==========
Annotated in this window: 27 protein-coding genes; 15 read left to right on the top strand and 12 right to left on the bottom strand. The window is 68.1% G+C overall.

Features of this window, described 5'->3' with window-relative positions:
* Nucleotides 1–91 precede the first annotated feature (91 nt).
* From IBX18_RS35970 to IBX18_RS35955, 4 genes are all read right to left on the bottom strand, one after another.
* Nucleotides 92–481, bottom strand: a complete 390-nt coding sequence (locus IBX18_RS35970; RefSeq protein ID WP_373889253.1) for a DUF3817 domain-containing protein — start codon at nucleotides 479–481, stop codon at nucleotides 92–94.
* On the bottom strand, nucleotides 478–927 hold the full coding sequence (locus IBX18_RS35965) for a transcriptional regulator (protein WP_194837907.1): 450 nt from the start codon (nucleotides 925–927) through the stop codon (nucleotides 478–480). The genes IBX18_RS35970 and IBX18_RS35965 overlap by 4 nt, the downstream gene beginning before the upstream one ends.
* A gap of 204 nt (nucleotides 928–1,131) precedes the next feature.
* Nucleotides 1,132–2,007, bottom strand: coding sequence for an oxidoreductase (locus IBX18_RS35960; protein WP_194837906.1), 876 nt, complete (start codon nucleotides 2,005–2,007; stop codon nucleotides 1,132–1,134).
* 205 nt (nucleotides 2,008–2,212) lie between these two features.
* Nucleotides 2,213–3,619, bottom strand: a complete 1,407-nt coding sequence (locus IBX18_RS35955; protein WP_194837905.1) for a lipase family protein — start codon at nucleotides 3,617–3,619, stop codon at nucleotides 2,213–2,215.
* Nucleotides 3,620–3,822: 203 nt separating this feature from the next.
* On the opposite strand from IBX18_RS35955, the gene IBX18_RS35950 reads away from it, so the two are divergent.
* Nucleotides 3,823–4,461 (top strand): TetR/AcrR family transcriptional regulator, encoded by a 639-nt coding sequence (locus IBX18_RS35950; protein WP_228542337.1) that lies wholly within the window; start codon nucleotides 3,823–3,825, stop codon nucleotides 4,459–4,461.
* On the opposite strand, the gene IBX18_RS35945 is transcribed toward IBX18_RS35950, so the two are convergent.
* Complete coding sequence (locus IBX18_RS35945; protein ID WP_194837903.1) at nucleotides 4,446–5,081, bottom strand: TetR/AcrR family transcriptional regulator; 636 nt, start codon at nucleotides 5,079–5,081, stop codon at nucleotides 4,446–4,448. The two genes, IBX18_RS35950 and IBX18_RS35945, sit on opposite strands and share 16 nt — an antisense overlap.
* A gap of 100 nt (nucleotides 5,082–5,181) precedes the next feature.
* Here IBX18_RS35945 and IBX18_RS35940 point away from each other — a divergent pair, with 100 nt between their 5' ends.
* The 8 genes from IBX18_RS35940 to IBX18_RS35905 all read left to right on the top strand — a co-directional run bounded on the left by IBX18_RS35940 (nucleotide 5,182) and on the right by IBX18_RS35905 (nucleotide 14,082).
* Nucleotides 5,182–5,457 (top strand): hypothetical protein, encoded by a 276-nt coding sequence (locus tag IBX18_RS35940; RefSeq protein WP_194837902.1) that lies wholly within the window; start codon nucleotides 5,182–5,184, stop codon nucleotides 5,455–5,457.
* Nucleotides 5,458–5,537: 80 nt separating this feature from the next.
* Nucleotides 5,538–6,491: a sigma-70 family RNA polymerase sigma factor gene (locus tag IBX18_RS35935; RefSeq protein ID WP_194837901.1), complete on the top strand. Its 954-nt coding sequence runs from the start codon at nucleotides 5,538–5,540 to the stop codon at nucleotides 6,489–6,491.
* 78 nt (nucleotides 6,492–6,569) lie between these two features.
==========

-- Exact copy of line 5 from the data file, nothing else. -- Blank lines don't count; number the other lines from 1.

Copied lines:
* Nucleotides 92–481, bottom strand: a complete 390-nt coding sequence (locus IBX18_RS35970; RefSeq protein ID WP_373889253.1) for a DUF3817 domain-containing protein — start codon at nucleotides 479–481, stop codon at nucleotides 92–94.